One of the ways individual investors can accumulate wealth is through dividend investing. For decades, many investors, (including some of the richest in world) have been using this dividend-focused strategy by purchasing shares in a variety of household blue chips. By choosing high-quality companies that have consistently grown their distribution payments for years and reinvesting those dividends, portfolios can grow immensely over time.
Following a dividend growth strategy, retail investors are able to secure a steady stream of rising payouts that can help get them through their golden years. That's important, considering life spans continue to increase and the average person will spend almost as much time in retirement as he or she spent working.
However, not every stock that throws off a high dividend will lead to long-term wealth. The key for investors is making sure those dividends continue to rise in both good and bad markets.
SEE: The Power Of Dividend Growth
Focusing on discount designer apparel and home decor, retailer Target has paid a dividend every quarter since going public in 1967; those payouts are getting a boost, as well, this year. The firm has found success in the economic downturn by offering a larger selection of food and giving shoppers a 5% discount when they pay with Target-branded credit. Target recently announced in June that it would up its dividend by 20% with the next payout. Investors can now expect $1.44 per share per year from the retailer.
Despite a flat job market and shaky consumer confidence, Target has been able to drive traffic across its 1763 stores and recently announced back in May that its first-quarter profit rose 1.2% to $697 million. Those kinds of continued gains have prompted the company to buy back stock, as well as commit to its shareholders that it wants to boost its dividend considerably more in the years ahead. Target currently yields 2.4%.
SEE: The 4 R's Of Investing In Retail
Big Dividends in Dump-Trucks
Caterpillar's famous yellow trucks are an icon. Equally as iconic has been the company's long-term dividend policy and growth. The Peoria, Illinois heavy machinery manufacturer has paid a cash dividend every year since the company was formed in 1925 and recently upped its payout with the most money since the financial crisis hit in fall 2008. CAT will now be paying investors an extra six cents to put the quarterly cash dividend at 52 cents a share, up from 46 cents. That's a nice 6-cent boost per quarter.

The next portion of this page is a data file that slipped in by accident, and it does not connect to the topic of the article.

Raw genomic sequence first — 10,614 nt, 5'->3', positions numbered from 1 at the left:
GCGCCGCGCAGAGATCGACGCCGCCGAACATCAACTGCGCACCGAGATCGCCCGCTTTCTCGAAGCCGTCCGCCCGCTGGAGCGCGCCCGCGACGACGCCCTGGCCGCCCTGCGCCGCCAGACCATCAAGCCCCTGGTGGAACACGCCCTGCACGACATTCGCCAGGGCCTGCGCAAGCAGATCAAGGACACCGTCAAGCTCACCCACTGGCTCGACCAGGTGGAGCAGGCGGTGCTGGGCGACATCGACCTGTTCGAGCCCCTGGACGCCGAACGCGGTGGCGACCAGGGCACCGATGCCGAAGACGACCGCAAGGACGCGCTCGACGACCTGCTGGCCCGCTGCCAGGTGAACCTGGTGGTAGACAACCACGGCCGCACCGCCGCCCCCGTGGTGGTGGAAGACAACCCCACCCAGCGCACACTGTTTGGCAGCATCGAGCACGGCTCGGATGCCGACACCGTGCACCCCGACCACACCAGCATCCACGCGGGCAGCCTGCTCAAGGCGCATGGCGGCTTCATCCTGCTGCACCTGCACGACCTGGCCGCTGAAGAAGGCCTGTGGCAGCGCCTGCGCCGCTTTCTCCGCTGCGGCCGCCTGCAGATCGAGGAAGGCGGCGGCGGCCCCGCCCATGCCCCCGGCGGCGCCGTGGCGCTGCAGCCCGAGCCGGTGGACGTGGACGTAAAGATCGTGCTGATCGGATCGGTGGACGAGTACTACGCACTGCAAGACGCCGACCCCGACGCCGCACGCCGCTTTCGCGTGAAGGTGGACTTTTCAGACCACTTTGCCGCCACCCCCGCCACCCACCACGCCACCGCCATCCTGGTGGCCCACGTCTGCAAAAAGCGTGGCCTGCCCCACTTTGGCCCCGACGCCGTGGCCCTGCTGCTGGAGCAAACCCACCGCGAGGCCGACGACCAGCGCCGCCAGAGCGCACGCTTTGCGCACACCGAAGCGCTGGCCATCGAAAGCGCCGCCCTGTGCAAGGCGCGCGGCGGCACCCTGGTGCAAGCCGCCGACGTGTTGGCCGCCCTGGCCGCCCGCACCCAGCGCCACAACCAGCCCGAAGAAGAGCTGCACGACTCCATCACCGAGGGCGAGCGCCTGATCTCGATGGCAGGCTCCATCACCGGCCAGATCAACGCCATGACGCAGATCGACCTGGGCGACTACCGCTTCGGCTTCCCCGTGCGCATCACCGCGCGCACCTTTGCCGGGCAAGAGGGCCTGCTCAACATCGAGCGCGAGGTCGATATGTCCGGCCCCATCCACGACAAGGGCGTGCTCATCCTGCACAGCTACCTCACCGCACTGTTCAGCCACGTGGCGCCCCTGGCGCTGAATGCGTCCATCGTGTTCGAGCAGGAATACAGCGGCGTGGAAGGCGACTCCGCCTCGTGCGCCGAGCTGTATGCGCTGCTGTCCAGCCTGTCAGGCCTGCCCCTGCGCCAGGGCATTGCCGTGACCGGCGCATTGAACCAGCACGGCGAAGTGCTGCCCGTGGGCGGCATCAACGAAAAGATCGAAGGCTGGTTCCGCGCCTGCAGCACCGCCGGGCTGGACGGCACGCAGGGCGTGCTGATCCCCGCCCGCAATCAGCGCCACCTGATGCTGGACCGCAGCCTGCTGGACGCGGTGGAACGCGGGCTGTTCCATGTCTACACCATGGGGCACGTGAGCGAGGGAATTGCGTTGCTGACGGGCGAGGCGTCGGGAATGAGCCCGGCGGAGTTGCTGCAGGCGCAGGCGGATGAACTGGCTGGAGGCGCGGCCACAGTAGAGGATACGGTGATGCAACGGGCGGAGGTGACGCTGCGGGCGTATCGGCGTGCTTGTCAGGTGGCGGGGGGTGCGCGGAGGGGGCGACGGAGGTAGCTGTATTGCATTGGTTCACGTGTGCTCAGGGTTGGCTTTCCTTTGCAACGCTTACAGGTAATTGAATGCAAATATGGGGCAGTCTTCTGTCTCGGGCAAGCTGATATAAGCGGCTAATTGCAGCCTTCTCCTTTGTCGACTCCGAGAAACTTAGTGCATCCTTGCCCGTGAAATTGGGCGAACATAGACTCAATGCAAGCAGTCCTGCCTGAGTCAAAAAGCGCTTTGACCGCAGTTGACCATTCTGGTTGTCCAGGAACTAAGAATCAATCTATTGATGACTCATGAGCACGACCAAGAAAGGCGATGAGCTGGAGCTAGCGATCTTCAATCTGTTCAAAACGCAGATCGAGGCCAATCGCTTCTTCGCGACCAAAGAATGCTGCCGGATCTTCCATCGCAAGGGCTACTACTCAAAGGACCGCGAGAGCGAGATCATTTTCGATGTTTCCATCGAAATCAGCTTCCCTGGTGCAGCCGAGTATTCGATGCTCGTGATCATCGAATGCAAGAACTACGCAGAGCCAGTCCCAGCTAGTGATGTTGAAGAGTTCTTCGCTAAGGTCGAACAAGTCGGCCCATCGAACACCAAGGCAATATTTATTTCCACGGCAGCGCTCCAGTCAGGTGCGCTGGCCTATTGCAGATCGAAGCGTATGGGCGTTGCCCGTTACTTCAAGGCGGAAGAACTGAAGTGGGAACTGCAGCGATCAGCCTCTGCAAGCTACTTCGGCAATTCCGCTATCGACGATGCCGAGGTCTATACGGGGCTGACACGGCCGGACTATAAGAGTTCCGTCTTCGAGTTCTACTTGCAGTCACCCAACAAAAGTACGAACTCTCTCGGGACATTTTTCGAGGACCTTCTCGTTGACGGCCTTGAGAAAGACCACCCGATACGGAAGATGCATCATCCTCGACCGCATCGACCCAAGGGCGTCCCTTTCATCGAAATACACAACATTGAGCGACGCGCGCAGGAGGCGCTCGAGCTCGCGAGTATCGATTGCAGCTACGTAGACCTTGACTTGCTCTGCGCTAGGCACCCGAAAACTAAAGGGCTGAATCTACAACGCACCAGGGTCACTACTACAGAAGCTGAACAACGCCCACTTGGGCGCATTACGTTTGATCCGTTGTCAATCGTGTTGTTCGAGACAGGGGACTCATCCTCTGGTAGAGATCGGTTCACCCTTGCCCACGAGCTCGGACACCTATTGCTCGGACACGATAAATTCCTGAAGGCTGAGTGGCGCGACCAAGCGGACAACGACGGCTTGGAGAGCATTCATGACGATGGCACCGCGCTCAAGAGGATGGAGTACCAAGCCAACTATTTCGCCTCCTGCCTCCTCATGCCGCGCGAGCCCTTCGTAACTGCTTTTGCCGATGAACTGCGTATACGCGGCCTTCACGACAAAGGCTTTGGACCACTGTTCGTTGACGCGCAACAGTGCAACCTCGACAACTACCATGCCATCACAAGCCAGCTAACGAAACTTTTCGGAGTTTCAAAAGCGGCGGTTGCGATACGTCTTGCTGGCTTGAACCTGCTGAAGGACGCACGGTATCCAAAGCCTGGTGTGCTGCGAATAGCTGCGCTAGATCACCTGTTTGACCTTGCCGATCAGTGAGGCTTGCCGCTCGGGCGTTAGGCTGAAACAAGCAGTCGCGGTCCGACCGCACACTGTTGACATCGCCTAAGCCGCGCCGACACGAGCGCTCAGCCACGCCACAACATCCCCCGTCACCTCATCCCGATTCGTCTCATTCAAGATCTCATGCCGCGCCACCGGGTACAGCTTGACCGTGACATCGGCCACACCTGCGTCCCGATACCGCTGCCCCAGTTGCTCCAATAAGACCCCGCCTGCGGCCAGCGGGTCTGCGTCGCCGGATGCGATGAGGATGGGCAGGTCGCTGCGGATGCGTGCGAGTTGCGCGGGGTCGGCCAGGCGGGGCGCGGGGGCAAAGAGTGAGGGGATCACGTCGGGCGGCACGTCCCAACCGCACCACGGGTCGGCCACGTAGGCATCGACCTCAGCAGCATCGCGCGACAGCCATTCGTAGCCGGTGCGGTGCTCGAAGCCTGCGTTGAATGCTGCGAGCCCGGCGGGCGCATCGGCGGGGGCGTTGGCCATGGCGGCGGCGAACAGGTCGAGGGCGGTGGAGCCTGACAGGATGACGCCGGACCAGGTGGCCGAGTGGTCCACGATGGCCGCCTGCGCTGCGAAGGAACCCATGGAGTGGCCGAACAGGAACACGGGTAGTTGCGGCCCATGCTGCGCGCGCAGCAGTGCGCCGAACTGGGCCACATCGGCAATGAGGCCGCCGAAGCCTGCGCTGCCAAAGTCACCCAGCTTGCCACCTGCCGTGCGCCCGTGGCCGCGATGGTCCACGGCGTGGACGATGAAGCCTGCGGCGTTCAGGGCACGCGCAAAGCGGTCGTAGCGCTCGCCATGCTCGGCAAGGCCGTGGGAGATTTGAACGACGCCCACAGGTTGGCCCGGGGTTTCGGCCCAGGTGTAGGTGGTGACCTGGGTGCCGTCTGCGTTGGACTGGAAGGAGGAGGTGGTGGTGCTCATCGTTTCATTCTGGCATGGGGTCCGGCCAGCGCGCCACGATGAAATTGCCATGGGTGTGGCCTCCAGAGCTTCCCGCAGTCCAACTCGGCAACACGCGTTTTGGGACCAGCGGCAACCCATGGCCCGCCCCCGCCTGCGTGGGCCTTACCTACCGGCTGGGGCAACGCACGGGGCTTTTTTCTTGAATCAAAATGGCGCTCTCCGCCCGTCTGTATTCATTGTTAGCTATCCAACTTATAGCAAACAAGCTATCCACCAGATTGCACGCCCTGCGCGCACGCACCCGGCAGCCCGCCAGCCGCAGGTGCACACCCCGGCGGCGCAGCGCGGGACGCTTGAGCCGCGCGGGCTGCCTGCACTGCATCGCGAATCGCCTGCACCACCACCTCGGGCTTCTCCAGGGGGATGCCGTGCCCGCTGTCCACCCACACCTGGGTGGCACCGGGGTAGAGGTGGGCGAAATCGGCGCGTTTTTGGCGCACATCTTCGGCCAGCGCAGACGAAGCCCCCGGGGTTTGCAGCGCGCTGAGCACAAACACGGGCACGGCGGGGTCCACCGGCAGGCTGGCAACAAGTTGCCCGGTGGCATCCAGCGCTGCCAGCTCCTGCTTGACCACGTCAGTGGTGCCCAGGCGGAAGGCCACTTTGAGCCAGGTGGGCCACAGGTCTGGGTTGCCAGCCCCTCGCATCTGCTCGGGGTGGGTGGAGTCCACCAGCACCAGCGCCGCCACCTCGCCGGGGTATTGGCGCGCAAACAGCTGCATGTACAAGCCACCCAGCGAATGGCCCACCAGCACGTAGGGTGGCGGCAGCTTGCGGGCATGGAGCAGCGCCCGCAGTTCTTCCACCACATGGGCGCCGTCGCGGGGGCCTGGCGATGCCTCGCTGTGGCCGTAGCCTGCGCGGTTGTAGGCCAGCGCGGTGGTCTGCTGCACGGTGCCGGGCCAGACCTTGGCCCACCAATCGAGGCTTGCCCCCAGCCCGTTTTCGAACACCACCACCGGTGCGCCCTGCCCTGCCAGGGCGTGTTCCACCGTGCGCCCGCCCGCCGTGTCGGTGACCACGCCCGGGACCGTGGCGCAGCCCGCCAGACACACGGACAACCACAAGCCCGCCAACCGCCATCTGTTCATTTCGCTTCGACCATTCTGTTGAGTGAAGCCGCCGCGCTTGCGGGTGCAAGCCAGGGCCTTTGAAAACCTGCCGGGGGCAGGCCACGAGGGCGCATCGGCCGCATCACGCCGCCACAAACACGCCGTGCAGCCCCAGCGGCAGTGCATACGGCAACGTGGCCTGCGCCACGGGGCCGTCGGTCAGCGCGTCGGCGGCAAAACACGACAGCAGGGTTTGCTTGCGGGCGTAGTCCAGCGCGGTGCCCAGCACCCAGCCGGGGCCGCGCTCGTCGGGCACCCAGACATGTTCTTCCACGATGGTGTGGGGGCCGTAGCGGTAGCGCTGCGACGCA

This payout returns Caterpillar to the forefront of large dividend increases. Before the financial downturn, the company had hiked its payout by 16.7%. The firm managed to increase its dividend during the recession, and the recent bump represents a return to its high distribution growth days. Caterpillar CEO Doug Oberhelman said that the "13% increase in our dividend represents our continued commitment to providing value to stockholders." Look for more dividend increases down the road from the firm. Shares of CAT currently yield 2.5%.
More Than Just Condiments
We tend not to think about those little packets of ketchup that we put on a cheeseburger, but those condiments are big bucks for shareholders in Heinz. The global purveyor of pickles, mustard and other food products could be considered a portfolio staple. By focusing its 57 varieties on emerging markets, the company has continued to grow not only its bottom line, but its dividend payments as well.
Heinz recently approved a 7.3% increase in its annualized common stock dividend. This marks the firm's ninth consecutive year of dividend growth. Shareholders will now see an annualized common stock dividend of $2.06, an increase of 14 cents over last year. Like with CAT, Heinz CEO William R. Johnson said, "The 7.3% increase reflects the Company's solid performance and strong cash flow, continued confidence in our proven long-term growth strategy and most importantly, our commitment to enhancing shareholder value."
The Bottom Line
One of the surefire ways for investors to grow their wealth is by investing in strong dividend payers with a history of increasing those payouts. There are plenty of firms that meet this criteria, but the trio of retailer Target, heavy machinery manufacturer Caterpillar and consumer staple Heinz, have all upped their payouts strongly over the last year. For investors, these increases highlight the trios' long-term dedication to rewarding portfolios.